Results tagged ‘ Hanley Ramirez ’

What The Heck Just Happened?

manuel 062109.jpgI sense frustration out there.

That frustration is understandable. The Phillies have been in the National League since 1883, and fans just watched one of the seven worst homestands in franchise history. Everything that could have gone wrong went wrong.

Raul Ibanez and Scott Eyre went on the DL.

Ryan Howard checked into the hospital. Twice. (The Phillies said today that Howard has acute sinusitis. He will not fly with the team to Tampa tonight, but could fly there tomorrow and play tomorrow night in the series opener against the Rays.)

The continued to play without Brad Lidge and Brett Myers.

The bullpen continues to be overworked because the rotation can’t pitch into the sixth inning. The Phillies couldn’t come up with big hits. They had physical errors and mental errors.

Let’s break down the numbers from the first 58 games, when the Phillies were 35-23 and had a four-game lead over the Mets in the National League East, and the last nine, when they went 1-8 to fall to 36-31 with a two-game lead over the Mets.

Hitting
First 58 games:
They hit .263 with a .342 OBP and a .462 SLG. They scored 318 runs (5.48 per game). They hit 85 home runs (1.5 per game), walked 226 times and struck out 380 times (18.8 percent of their at-bats).
Last 9 games: The Phillies hit .235 with a .309 OBP and a .402 SLG during the homestand. They scored 38 runs (4.22 per game). They hit 13 home runs (1.4 per game), walked 30 times and struck out 83 times (25.7 percent of their at-bats).

Pitching
First 58 games:
They had a 4.60 ERA, striking out 7.1 batters per nine innings and opponents hitting .267 against them. Starters had a 5.28 ERA in that span. The bullpen had a 3.45 ERA.
Last 9 games: They had a 5.97 ERA, striking out 8.2 batters per nine innings and opponents hitting .314 against them. Starters had a 5.37 ERA in that span. The bullpen had a 6.88 ERA.

Fielding
First 58 games:
They had 19 errors and a .991 fielding percentage.
Last 9 games: They had eight errors and a .977 fielding percentage.

The one thing that jumps out is the bullpen ERA. The bullpen held the pitching staff together through its first 58 games, but the relievers look tired. They probably are. And if the starters can’t start pitching deeper into games and the front office can’t find a starter before the July 31 non-waiver trade deadline, the Phillies might need to find bullpen reinforcements instead.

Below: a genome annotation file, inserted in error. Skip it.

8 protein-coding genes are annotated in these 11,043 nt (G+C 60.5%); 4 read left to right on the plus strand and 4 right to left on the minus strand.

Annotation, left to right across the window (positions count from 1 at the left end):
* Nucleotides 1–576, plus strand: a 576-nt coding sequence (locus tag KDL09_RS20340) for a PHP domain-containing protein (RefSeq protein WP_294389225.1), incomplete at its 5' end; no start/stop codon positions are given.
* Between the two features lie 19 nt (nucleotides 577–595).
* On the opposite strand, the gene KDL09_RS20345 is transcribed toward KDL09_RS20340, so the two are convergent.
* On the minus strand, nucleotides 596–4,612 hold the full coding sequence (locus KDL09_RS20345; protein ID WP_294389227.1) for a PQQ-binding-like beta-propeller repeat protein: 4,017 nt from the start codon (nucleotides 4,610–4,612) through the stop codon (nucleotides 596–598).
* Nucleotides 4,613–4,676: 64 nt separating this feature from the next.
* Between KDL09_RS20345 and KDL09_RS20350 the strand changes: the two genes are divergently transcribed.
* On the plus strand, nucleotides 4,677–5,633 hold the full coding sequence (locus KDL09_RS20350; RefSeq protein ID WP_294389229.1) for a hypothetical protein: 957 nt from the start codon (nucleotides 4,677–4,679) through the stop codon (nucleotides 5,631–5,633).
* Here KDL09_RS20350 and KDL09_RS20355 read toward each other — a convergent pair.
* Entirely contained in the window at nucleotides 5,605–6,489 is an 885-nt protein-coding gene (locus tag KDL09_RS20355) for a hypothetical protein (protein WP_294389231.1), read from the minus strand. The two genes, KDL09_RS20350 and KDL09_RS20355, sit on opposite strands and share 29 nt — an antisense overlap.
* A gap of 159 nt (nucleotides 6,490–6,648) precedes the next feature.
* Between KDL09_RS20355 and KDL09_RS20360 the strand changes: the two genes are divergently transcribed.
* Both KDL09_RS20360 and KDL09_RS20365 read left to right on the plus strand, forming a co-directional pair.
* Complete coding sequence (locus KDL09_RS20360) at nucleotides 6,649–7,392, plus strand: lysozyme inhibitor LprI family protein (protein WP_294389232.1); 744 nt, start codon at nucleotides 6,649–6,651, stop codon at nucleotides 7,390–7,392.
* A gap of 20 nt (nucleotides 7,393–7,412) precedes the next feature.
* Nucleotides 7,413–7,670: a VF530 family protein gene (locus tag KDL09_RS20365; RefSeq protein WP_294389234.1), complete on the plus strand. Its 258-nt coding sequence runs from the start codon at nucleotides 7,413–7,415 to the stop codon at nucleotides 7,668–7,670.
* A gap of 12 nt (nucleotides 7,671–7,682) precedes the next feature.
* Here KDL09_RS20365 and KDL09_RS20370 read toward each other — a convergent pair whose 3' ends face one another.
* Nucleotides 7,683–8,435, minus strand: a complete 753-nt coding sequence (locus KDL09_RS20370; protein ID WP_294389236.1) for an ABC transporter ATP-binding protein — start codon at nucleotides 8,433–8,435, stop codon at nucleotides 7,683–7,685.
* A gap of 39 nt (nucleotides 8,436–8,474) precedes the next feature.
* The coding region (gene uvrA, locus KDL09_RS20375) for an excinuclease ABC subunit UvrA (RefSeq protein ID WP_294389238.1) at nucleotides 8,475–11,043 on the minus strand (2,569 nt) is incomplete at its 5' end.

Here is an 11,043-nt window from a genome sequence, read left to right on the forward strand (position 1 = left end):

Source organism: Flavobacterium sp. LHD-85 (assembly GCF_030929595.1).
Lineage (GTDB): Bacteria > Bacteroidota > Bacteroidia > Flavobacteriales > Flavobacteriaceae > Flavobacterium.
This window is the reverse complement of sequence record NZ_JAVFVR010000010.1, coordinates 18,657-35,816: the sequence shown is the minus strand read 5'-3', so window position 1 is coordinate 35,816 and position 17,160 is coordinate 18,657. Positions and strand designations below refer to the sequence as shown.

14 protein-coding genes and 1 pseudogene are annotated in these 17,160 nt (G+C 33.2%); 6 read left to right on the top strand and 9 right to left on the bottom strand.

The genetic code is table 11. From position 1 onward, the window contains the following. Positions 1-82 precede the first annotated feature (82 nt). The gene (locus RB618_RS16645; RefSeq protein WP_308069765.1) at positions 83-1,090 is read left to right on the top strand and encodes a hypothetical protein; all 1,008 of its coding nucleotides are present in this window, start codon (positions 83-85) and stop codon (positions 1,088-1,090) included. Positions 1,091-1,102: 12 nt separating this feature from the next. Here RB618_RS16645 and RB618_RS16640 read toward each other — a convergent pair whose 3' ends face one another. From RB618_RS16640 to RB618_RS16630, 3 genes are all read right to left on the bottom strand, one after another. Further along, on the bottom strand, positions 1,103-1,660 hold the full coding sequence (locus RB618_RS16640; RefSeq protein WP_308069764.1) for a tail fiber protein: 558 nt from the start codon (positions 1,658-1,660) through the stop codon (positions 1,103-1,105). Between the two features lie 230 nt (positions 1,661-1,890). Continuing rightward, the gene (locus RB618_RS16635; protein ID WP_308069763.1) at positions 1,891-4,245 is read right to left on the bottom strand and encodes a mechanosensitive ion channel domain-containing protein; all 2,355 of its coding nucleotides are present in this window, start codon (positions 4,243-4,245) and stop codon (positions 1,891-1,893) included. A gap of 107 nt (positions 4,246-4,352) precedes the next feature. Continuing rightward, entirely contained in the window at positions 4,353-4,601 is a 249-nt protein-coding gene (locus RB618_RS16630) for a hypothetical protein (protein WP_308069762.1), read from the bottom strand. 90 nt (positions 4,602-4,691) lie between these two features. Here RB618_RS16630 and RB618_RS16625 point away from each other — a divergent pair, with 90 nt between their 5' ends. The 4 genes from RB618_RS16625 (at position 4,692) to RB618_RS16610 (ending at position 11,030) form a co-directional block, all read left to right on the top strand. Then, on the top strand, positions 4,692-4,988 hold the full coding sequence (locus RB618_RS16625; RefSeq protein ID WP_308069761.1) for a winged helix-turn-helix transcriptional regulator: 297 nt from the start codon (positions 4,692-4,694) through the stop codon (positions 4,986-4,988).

Yes, the offense struggled. Yes, the Phillies looked sloppy in the field. But I expect both of those things to correct themselves. This team will hit. This team will catch the ball. But will it pitch well enough to win?

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A reason not to panic: the American League is better than the National League, just like last season (the World Series notwithstanding). The Phillies remain one of the best teams in the National League and that should show up once Interleague Play ends, just like last season. Since the Phillies went 1-8 against the AL, the Mets and Braves are 3-6. The Nationals are 4-5. Only the Marlins have a winning record in their division at 6-3 since the Phillies started to play against the AL.

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Ibanez and Chase Utley still lead voting amongst outfielders and second basemen for the NL All-Star Team. Jimmy Rollins has fallen to second behind Florida’s Hanley Ramirez.

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I have not bought into the hype that the Phillies are less intense at home or try too hard at home. I just think for whatever reason they have played poorly at home. That said, I’m sure they are happy to begin a nine-game road trip tomorrow night in Tampa Bay.

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The seven worst homestands in Phillies history:

  • 0-7 – Sept. 21-27, 1964 vs. Reds and Braves
  • 0-6 – May 1-7, 1883 vs. Grays and Braves
  • 1-9-1 – July 6-20, 1941 vs. Giants, Pirates, Cardinals, Cubs and Reds
  • 1-9 – Aug. 9-19, 2004 vs. Rockies, Giants and Astros